To Teach A Kid
Teach a kid to fly fish, and you will help an adult to develop to character, perhaps two adults if you include you!
For most anglers "Doc's Fly Shop" is an very easy place to hang out. Almost everyone who show up is on vacation. Everyone is willing to swap a few fishing stories. The phone that occasionally rings will not be for you and, if you want to eat a picnic lunch in the shade of the front porch. . . go ahead and knock yourself out. It is this noon to mid afternoon time when things "get lazy" and conversations turn from, "what are they hitting" to, "Hey Doc. . . I have this nephew."
In teaching a beginner the skill of angling the experience can flow like good wine or it possibly be closely related to shooting yourself in the foot. (And, if you do that then; good for you and too bad for the student.) But, if you have it in you to educate a novice these few suggestions may help.
The first suggestion is simple. As a rule most beginning anglers (novices) are not as interested in the "art- or sport " of fishing as you probably are; so lighten up. Our nation is not at war and the last time I check McDonalds still had a pile hamburgers. Most beginners actually just want to see if they can catch one fish. That first prized fish could either make them a life long angler or turn them into a golfer. Then again, there are many people should be hacking up a golf course instead of falling into streams and lakes. Equipment is secondary to any beginner. Since they haven't a clue about whatever it is you place in their hands don't extol the virtues of your XYZ reel or the 300% graphite composition of the rod you probably paid too much money for. Novices just want to see a fish appear before them.
Location for the first "lesson" is of prime importance. The closer the stream or lake is to becoming a "hatchery" the better. Fish size is definitely not important. Neither is the specie. Let me explain this point a little further.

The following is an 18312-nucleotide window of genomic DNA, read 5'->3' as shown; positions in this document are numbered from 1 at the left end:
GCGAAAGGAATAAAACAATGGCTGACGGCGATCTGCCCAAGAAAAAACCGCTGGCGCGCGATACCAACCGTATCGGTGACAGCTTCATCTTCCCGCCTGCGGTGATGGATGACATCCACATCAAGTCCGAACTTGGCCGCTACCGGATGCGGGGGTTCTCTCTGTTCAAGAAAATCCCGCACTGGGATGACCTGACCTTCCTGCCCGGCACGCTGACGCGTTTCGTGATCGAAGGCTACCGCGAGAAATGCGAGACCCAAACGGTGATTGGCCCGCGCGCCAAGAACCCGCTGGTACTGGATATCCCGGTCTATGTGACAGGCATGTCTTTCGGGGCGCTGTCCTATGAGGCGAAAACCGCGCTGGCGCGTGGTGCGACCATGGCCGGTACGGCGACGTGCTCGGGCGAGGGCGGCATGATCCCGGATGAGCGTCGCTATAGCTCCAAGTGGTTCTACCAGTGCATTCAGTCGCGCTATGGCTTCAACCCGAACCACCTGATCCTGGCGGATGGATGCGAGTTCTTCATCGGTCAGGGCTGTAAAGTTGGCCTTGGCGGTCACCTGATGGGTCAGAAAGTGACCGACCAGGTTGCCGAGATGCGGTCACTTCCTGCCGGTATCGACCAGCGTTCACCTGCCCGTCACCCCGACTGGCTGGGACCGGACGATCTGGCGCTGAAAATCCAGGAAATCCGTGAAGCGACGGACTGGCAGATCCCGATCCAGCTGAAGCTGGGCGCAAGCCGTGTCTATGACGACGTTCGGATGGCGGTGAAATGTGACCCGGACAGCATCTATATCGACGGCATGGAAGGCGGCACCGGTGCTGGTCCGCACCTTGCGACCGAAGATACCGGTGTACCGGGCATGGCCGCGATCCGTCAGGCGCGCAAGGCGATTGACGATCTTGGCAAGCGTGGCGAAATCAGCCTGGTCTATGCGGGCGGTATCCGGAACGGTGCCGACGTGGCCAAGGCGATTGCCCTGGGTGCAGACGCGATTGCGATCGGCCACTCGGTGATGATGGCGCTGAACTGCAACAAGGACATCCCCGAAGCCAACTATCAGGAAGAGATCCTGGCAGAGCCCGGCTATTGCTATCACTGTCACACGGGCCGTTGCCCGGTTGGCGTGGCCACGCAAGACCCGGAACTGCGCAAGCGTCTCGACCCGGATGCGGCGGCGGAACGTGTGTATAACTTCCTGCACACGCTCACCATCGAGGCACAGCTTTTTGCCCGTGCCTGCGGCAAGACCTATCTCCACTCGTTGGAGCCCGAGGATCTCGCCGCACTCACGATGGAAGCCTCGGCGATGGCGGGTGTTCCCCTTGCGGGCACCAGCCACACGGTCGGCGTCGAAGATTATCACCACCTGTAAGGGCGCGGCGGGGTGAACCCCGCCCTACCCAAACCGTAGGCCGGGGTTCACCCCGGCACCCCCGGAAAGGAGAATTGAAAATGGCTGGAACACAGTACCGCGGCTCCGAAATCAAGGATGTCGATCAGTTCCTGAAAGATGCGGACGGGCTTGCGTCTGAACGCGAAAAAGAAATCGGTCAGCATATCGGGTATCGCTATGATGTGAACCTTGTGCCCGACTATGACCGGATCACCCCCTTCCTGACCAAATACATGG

The first time I went fishing I was with my father. He wasn't much of an angler but he understood the "concept" of fishing well and within minutes I was releasing blue gill after blue gill. I even was "quite content" about the "worm juice" and "fish slime" that I was periodically smearing on my pants leg. I still remember my mother ragging on him (Dad) about that point! In hindsight old Dad. . . He did okay.
Then there was this guy who came to the shop several summers ago. Since I was fortunate enough to be pretty near the "top of the heap" in the business world my entire adult life, I had seen "his type" before. He was successful by default. He hired the best people for his father's business and he was smart enough to "get out of the way." But for him, his son's first fishing lesson was another story.
The father had purchased two tickets to Bozeman, rented a big SUV, stopped into the first fly shop he saw and dropped another chunk of change on a fly rod outfit that made the son, we'll call Brian, feel like he was carrying the silver chalice or Nero's scepter around. That was a poor choice for both the fly shop owner as well as the father. However, that was not enough. The fly shop owner had also decided to cash in a little more and recommended the father take the son to a "spring creek".